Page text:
Tuesday, December 1, 2009

Stones and poems

Carreg Samson, not three legged as in the poem but a Welsh cromlech with a very dramatic view of St.Bride's Bay

Two poems have been on my mind the last few days, the first is by Robert Bridges and is the naming of wild flowers and is rather long therefore will have its own blog, the other by John Ormond in Jeremy Hooker's (another favourite poet) book - The Presence of the Past.

John Ormond's poem is called Ancient Monuments, of which only a few verses are shown, it has that rolling timelessness through history as you look back at the landscape and see the intricate layers of history woven into the land.. Ormond is one of the Welsh poets, and Hooker also writes a chapter on R.S.Thomas's Prytherch - the archetypal welsh peasant as seen from Thomas's slightly vicarish view.....
The poem also reminds me about Solstice on the 21st December, the shortest day, but a day to rejoice in because light will begin to return to the year, and you know spring will be on its way.

Turn and look back. You'll see horizons
Much like the ones that they saw,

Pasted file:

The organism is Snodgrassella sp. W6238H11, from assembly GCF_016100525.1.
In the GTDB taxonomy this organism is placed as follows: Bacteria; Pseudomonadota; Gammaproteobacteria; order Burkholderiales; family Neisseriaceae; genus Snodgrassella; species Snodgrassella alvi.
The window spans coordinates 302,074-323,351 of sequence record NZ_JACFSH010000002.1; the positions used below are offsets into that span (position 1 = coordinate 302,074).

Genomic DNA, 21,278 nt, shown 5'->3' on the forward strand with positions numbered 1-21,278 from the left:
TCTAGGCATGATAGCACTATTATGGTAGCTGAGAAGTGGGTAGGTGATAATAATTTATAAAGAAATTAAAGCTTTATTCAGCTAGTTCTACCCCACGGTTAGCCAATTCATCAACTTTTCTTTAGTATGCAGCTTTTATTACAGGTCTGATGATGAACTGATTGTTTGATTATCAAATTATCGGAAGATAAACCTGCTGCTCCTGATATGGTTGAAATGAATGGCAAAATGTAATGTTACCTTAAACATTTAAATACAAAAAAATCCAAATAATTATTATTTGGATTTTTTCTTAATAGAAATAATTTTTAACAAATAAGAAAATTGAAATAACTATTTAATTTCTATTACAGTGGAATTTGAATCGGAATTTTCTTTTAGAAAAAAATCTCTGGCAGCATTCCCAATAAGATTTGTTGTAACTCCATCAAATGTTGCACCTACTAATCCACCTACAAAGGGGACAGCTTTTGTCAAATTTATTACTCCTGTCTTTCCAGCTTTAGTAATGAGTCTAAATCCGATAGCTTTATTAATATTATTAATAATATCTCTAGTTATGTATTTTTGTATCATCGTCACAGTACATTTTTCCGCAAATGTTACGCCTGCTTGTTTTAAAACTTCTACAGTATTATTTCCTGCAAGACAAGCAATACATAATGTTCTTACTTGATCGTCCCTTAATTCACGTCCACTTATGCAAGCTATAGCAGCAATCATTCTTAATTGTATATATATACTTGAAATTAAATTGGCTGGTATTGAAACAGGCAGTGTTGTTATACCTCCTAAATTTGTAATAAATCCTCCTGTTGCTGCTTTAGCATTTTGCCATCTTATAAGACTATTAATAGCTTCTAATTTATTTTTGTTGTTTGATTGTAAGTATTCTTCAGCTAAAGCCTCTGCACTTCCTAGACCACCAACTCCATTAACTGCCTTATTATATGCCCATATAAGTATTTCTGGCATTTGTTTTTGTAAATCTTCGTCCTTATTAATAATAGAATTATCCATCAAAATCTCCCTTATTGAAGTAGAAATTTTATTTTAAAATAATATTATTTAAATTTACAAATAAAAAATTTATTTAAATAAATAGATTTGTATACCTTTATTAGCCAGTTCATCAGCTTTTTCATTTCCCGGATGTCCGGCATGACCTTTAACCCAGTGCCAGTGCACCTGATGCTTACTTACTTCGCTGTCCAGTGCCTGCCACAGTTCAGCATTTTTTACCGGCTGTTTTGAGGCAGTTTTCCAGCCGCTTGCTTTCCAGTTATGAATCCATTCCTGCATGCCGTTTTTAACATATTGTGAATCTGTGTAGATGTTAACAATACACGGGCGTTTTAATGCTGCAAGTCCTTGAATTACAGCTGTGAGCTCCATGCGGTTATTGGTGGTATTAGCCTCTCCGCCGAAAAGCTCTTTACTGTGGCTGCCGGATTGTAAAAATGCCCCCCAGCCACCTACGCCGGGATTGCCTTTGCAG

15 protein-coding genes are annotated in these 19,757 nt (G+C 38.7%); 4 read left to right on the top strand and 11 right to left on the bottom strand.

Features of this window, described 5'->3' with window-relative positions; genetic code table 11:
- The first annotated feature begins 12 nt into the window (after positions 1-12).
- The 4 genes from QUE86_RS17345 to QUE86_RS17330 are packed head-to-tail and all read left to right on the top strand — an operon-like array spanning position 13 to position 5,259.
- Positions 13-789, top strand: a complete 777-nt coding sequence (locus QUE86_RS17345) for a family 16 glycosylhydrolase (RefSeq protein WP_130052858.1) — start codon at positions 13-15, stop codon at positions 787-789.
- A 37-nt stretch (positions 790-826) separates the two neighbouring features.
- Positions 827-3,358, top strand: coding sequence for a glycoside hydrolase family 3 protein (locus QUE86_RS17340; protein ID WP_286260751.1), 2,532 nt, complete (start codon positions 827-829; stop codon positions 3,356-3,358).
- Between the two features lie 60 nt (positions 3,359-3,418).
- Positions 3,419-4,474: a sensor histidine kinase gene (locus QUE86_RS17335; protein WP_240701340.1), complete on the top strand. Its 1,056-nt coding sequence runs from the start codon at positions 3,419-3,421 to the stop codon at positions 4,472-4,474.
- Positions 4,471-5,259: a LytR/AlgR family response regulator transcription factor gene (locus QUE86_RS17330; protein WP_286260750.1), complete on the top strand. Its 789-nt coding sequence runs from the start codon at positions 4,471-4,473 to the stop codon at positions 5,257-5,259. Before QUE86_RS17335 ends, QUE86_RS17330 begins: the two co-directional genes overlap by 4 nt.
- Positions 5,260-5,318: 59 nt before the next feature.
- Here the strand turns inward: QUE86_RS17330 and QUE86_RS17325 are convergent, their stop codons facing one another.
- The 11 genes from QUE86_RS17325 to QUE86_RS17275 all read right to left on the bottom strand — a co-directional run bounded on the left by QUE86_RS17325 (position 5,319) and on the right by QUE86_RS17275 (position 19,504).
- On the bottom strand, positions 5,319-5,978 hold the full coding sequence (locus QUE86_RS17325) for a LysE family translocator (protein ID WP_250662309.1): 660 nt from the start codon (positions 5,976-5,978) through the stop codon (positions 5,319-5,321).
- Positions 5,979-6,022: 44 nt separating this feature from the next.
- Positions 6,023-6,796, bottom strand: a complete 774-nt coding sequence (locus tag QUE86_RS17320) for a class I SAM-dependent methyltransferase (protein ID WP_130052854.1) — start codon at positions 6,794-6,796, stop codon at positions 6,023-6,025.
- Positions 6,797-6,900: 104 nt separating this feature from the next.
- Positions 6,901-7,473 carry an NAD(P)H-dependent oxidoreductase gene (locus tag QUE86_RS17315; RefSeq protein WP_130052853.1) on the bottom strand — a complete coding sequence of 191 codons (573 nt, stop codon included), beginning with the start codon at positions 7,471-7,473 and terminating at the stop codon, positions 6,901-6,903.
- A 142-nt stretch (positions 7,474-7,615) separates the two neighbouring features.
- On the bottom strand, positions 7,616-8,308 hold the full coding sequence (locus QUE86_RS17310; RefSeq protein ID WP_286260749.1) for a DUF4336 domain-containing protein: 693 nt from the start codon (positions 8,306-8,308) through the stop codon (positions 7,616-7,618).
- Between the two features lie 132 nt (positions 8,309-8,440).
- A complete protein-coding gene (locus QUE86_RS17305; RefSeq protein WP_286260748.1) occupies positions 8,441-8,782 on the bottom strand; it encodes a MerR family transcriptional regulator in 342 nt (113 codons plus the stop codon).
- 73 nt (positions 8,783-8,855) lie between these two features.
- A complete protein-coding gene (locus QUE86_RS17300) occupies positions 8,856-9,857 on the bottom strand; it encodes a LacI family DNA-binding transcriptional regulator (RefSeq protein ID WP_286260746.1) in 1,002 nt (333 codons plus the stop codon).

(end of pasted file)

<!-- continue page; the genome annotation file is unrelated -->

The tomb-builders, milleniums ago;
The channel scutched by rain, the same old
Sediment of dusk, winter returning.

Dolerite, porphyr, gabbro fired
At the earth's young heart; how these men
Handled them. Set on back-breaking
Geometry, the symmetries of solstice,
What they awaited we, too, still await.

Looking for something, I came once
To a cromlech in a field of barley.
Whoever had farmed that field had true
Priorities. He sowed good grain
To the tomb's doorstep. No path.

Led to the ancient death. The capstone
Set like a cauldron on three legs,
Was marooned by the swimming crop.
A gust and the cromlech floated
Motionless at time's moorings.

Another poem by Ruth Bidgood - Stones.
Arcadia was never here,
Ice-needles tortured the thin soil,
Spring snow lay long by the north wall,
yet the peat fire had a summer heart.
Waves of life receding left
jetsam of stone - grey megaliths
half-sunk in tussocky grass now
but still processional on the ridge above,
leading into a mystery

The top lintel of Stoney Littleton barrow, with some lavender flowers someone had left.

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